The speedy reliability of the text message has proven useful to all sorts of businesses. As a long term mobile marketing strategy, SMS messaging is capable of nurturing the loyalty of existing customers and winning over new leads, but it also happens to be the most effective method for issuing time sensitive messages.
Bus arrivals and departures information falls firmly into this latter category, a fact not lost on Pace, who have followed the example of countless bus companies around the country by establishing a text message service for riders. The Chicago-based company had, until recently, been relying solely on its online bus tracker to disseminate information, but gave in to high demand from customers for an SMS program similar to that offered by the Chicago Transit Authority (CTA).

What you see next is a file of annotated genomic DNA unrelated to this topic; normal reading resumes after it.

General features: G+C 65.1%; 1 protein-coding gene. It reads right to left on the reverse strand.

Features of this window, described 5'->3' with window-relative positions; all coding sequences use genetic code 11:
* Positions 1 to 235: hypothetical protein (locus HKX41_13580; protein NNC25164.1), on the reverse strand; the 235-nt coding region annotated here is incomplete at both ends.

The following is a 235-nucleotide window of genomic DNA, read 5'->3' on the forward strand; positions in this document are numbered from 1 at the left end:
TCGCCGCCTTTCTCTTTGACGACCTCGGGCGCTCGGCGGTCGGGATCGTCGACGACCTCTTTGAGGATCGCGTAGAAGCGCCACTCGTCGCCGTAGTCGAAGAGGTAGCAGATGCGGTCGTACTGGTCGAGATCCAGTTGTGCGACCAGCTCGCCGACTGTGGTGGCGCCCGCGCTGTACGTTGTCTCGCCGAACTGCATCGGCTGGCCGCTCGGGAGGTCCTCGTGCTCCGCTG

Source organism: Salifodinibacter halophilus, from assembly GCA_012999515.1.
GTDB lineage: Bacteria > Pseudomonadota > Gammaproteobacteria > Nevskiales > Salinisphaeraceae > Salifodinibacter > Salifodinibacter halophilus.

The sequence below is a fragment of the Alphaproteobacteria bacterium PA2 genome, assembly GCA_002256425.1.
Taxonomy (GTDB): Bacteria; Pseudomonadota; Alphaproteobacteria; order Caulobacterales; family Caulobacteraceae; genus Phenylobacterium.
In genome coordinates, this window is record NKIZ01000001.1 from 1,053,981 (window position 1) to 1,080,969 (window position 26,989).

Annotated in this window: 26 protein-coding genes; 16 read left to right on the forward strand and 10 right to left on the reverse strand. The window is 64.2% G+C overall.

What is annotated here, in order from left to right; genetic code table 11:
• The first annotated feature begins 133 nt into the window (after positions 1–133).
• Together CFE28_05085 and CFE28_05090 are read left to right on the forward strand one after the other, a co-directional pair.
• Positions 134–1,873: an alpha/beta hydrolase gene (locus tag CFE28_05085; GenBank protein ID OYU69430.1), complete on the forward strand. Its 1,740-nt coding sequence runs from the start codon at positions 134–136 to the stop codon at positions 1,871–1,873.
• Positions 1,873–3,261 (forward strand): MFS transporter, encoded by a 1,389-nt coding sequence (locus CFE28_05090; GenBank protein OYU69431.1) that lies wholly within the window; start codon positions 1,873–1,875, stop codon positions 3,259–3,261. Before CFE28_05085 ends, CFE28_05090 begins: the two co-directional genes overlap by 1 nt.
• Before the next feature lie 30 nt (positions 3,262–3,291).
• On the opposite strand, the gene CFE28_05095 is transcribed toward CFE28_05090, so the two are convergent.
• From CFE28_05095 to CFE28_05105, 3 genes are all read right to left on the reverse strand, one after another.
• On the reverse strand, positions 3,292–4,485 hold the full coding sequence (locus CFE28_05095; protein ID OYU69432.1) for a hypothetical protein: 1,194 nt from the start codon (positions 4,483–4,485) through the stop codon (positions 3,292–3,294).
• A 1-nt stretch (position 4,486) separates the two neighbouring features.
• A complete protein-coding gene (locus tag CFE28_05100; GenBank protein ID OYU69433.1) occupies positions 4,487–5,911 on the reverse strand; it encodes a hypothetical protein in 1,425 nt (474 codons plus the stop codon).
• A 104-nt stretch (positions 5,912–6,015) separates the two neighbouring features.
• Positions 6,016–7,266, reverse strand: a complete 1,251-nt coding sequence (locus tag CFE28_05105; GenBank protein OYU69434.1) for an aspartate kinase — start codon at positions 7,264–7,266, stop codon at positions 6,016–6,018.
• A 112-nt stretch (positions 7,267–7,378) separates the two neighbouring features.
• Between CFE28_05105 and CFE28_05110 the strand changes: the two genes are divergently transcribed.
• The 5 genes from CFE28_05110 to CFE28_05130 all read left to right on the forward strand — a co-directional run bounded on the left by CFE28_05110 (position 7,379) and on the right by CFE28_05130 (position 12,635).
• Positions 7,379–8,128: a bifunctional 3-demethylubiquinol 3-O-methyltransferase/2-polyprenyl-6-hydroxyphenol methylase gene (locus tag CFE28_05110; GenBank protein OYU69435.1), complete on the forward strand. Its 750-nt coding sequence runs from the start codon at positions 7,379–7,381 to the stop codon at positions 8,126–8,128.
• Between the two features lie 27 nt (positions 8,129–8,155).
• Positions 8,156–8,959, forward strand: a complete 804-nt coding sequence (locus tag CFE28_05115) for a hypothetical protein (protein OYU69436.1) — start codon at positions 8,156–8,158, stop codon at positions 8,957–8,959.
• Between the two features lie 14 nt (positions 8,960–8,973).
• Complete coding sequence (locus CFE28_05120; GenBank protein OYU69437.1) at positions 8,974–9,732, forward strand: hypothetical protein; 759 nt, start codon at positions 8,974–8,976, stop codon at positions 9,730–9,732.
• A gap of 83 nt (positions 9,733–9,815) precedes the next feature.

To use the service, riders must send a text message containing the word “Pace” followed by the relevant bus stop number. The bus tracker is available as both a pure text format (for people with feature phones) and a rich graphic version for smartphones, tablets and desktop computers.
A spokesperson from Pace said the firm had held off launching a text message service when CTA unveiled theirs. The success of CTA’s venture - and the increase in bus rider expectations it prompted - convinced Pace that the “availability of real time information is a key source of customer satisfaction.”
Pace makes no bones about directly following CTA’s lead, even using the same company to provide the service, and for a while considering joining the same contract.
With a bus system that covers more than 25,000 stops and six counties, their reticence to undertake such a huge task is understandable. Even post-launch, Pace admits to having no timeline for completing the replacement of old signs with new signs featuring the shortcode and bus stop numbers. In the meantime, riders can access this information from the Pace website.